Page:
Gold Star Mother's Day
Honoring Families That Have Made the Ultimate Sacrifice
September 25, 2015 by Jake Butler
When the U.S. entered World War I in 1917, a young man named George Vaughn Seibold volunteered for service and requested an assignment in aviation. He was sent to Canada to train with the British since the U.S. hadn’t yet established the Air Force. He was eventually deployed to England as a member of the British Royal Flying Corps, 148th Aero Squadron, and headed to combat duty in France.
During his service, he kept in touch with his family back home – especially his mother, Grace Darling Seibold. In his absence, she took up community service by making hospital visits in the Washington, DC area to meet and comfort returning service members who were ravaged by the unforgiving war.
Then came word of her son’s death, after he was presumed KIA. His wife received his personal effects in the mail on October 11, 1918 and confirmation from a family member in Paris on November 4. His obituary ran in the Washington Star on December 15 just nine days before Christmas.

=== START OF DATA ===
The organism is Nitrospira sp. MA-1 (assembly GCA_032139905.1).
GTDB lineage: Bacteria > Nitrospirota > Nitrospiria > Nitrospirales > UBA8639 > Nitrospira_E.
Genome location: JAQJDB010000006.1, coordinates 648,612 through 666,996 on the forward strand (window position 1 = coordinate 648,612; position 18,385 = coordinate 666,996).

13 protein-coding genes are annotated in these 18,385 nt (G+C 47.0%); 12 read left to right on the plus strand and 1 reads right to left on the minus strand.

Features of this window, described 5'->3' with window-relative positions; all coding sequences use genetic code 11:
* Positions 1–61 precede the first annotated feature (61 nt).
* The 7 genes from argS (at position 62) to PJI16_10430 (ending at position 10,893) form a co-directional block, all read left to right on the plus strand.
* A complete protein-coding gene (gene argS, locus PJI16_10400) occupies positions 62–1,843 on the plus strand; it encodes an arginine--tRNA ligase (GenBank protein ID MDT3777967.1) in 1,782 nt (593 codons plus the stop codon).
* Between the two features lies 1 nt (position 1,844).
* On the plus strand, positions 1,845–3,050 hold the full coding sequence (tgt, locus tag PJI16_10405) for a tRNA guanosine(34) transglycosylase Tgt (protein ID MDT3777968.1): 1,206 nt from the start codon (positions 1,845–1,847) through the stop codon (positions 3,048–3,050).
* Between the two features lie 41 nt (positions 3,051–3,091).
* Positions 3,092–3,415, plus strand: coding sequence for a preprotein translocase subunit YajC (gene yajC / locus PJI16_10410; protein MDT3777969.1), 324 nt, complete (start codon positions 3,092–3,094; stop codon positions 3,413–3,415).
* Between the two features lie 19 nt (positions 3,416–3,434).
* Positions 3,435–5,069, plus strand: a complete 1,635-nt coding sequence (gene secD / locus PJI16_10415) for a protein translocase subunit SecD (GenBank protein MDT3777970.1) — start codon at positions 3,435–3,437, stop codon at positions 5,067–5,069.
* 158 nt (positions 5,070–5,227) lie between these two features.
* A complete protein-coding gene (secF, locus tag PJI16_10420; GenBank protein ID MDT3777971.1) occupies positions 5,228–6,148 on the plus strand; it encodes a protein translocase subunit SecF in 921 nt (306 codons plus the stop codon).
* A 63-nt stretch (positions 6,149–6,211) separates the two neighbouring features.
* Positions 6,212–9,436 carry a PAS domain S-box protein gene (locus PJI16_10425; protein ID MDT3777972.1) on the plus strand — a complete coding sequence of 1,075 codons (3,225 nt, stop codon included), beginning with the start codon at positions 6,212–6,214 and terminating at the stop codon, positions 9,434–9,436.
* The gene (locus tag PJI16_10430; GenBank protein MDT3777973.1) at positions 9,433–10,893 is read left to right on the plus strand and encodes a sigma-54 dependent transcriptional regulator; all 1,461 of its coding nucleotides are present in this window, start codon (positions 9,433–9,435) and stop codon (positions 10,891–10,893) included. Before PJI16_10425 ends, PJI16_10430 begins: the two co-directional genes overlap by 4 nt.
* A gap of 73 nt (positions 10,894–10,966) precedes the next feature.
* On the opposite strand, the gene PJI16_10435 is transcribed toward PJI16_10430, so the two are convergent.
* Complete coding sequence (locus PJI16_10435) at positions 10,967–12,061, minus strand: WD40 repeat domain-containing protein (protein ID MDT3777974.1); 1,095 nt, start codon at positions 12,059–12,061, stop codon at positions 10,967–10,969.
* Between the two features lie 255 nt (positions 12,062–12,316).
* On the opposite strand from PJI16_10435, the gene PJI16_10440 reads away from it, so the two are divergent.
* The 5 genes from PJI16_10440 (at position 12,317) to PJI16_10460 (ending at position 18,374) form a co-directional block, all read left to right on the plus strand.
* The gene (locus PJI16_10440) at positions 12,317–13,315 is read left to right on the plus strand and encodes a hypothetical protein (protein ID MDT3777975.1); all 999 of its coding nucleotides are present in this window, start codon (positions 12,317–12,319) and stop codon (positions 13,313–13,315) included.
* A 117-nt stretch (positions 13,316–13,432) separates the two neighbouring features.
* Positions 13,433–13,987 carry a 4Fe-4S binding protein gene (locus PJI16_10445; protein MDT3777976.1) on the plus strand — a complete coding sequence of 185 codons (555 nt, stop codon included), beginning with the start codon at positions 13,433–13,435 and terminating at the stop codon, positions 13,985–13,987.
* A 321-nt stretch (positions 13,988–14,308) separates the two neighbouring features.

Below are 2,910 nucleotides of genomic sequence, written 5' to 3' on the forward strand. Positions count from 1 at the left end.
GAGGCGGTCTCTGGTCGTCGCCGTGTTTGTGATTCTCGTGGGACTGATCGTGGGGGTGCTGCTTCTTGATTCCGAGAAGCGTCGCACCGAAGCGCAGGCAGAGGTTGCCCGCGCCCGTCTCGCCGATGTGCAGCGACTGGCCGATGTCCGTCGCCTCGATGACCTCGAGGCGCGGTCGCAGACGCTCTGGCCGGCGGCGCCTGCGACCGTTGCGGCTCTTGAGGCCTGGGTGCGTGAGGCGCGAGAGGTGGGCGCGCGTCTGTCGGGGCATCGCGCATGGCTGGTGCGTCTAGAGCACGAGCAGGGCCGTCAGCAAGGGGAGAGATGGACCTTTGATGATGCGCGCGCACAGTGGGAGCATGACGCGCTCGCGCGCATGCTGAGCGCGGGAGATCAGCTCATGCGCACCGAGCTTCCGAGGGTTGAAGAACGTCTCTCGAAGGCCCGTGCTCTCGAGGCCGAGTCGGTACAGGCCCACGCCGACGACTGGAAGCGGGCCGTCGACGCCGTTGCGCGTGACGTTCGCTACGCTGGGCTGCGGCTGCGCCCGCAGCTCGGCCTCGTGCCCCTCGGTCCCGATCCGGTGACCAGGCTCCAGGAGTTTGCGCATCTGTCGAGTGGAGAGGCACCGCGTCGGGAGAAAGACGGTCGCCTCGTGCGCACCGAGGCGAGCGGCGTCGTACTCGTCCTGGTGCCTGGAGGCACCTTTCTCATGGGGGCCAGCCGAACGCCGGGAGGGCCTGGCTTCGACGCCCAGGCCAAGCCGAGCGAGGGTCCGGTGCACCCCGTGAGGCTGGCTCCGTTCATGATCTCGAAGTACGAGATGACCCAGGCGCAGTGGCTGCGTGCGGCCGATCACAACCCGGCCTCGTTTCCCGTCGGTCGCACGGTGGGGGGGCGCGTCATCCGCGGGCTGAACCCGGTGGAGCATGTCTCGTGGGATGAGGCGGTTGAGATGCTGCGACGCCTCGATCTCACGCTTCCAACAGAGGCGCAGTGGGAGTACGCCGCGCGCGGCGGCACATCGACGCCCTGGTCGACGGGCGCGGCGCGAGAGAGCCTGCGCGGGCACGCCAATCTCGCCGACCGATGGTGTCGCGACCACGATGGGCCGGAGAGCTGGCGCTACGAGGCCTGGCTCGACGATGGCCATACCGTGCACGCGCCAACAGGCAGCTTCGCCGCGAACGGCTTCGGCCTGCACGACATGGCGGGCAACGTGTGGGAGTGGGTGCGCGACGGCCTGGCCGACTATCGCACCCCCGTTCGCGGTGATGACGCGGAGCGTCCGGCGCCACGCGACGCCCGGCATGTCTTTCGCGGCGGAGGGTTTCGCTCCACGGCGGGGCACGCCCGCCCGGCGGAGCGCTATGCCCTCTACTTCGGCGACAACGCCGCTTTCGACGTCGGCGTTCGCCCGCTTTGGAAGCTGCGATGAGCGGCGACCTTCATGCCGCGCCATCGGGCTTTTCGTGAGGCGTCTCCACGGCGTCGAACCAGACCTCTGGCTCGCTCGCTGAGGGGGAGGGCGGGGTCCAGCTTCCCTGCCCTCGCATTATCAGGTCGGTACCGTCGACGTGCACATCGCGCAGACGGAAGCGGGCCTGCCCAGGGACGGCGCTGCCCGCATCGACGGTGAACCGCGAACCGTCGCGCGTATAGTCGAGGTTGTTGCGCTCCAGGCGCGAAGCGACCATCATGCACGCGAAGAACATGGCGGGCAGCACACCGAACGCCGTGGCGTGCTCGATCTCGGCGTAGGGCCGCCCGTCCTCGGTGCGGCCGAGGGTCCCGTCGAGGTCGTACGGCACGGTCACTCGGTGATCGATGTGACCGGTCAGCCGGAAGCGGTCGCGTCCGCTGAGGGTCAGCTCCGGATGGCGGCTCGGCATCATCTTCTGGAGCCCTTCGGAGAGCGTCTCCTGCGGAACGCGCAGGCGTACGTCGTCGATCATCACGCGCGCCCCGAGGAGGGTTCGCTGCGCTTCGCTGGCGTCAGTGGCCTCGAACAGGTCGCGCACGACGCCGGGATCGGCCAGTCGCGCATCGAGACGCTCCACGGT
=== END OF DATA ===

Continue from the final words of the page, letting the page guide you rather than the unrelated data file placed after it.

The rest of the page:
Grace Darling Seibold realized through her time spent at various veterans’ hospitals that families like hers – mothers in particular – needed a way to grieve and heal together. So she set out to create an organization comprised of mothers just like her, so they could support each other through their most troubling times.
It was customary throughout the era to hang a service flag in the window to represent family members away from home on active duty: a blue star for each family member serving and a gold star for each who had died in conflict.
With that concept at heart, Grace Darling Seibold named her organization the American Gold Star Mothers. Years after conceiving the idea, a group of 25 mothers met in Washington, DC for the first time on June 24, 1928.
That tradition continues today, with meet-ups, community service initiatives, and constant online support. The last Sunday in September is now known as Gold Star Mother’s Day in the United States. We encourage everyone to take pause in remembrance for all of the men and women of the Armed Forces who’ve made the ultimate sacrifice to protect our country, and for the families – moms in particular – who instilled such tremendous courage and spirit within their children.
Thanks to all the Gold Star moms and families for all you do!